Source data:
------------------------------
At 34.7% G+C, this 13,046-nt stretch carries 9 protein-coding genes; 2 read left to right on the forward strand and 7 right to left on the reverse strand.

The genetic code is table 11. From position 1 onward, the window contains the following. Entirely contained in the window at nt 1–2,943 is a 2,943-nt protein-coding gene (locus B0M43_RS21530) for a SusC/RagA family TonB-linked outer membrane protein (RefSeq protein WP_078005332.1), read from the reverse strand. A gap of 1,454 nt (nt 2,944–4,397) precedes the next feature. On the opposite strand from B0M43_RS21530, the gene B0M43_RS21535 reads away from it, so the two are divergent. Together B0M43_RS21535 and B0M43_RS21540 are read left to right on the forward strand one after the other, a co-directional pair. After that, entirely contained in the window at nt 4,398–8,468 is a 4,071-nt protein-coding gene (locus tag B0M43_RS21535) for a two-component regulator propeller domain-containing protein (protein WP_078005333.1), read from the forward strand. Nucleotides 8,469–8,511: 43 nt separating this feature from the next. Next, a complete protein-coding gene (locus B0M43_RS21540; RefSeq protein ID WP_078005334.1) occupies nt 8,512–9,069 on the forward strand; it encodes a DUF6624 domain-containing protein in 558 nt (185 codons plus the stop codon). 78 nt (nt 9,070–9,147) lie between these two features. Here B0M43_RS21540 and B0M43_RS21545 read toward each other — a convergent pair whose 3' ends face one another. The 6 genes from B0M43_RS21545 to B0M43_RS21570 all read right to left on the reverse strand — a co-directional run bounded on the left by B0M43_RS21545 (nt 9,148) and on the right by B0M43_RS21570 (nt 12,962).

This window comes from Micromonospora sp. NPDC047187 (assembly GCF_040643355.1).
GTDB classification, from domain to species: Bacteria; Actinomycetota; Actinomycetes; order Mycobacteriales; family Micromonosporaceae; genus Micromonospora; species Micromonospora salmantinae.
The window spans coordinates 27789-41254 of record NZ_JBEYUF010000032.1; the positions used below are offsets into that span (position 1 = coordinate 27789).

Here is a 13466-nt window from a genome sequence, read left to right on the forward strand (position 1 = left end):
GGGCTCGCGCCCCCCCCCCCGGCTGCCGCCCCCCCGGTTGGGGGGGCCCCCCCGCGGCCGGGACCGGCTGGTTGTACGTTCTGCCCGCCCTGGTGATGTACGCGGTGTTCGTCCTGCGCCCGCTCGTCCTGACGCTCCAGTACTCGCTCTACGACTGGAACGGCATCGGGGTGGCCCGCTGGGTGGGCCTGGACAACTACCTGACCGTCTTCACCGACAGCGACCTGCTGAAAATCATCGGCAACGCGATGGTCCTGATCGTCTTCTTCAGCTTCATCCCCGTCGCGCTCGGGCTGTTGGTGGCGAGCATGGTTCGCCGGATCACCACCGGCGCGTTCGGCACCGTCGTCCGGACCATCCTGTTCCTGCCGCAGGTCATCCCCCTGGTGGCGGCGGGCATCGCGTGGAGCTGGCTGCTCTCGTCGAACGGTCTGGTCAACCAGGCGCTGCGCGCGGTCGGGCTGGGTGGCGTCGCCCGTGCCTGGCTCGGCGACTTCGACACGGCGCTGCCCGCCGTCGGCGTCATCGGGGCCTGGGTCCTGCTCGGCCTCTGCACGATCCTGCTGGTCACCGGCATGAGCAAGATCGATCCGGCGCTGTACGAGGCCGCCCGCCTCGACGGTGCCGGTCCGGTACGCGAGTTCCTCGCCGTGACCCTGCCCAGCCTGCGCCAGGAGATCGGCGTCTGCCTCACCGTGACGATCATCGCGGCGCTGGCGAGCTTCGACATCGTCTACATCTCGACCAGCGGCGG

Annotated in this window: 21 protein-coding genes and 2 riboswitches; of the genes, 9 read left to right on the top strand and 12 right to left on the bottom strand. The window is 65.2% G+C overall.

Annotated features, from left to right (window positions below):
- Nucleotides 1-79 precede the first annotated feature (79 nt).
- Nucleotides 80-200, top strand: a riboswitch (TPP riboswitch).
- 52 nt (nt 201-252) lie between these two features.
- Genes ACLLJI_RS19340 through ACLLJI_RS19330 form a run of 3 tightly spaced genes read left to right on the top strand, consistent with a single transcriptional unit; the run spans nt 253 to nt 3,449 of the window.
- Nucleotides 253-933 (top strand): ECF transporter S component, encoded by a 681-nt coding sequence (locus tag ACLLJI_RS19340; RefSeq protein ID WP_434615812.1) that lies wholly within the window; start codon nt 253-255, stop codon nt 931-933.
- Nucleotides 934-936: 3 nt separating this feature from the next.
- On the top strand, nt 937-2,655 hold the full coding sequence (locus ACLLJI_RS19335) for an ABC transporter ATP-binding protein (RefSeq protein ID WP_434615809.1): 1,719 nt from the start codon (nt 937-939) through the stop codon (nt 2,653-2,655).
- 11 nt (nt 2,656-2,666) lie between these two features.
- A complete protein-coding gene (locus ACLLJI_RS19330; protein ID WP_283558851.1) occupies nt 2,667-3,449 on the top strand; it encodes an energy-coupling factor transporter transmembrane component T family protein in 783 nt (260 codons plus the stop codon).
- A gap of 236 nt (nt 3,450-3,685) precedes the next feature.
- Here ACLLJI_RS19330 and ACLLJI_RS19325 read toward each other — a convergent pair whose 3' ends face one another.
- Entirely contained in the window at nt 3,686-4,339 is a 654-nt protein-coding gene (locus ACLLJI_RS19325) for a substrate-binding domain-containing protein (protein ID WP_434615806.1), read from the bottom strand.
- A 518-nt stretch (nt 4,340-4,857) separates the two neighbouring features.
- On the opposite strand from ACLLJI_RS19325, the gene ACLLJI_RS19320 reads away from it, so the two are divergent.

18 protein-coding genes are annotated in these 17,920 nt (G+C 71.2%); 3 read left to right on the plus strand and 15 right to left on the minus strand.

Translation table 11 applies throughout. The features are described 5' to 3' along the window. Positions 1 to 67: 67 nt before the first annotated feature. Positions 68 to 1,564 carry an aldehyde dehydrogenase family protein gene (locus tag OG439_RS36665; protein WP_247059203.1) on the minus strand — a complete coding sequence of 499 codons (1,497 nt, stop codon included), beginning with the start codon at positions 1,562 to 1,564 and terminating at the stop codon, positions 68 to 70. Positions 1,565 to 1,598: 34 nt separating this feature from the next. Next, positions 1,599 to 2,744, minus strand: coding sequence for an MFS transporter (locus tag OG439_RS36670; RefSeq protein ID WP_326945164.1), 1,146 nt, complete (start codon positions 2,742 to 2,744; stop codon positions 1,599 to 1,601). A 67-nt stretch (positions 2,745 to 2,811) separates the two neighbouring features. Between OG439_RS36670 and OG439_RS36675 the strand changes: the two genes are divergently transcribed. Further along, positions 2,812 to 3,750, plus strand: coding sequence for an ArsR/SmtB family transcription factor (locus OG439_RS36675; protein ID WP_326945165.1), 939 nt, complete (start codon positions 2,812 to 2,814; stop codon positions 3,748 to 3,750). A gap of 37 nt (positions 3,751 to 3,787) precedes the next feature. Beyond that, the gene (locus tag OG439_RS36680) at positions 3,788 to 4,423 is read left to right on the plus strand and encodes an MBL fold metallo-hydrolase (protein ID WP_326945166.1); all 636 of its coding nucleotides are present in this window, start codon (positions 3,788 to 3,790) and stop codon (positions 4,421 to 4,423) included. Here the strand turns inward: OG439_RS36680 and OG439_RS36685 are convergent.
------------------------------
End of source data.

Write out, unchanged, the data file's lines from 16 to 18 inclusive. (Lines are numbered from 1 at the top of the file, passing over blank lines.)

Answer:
- On the top strand, nt 937-2,655 hold the full coding sequence (locus ACLLJI_RS19335) for an ABC transporter ATP-binding protein (RefSeq protein ID WP_434615809.1): 1,719 nt from the start codon (nt 937-939) through the stop codon (nt 2,653-2,655).
- 11 nt (nt 2,656-2,666) lie between these two features.
- A complete protein-coding gene (locus ACLLJI_RS19330; protein ID WP_283558851.1) occupies nt 2,667-3,449 on the top strand; it encodes an energy-coupling factor transporter transmembrane component T family protein in 783 nt (260 codons plus the stop codon).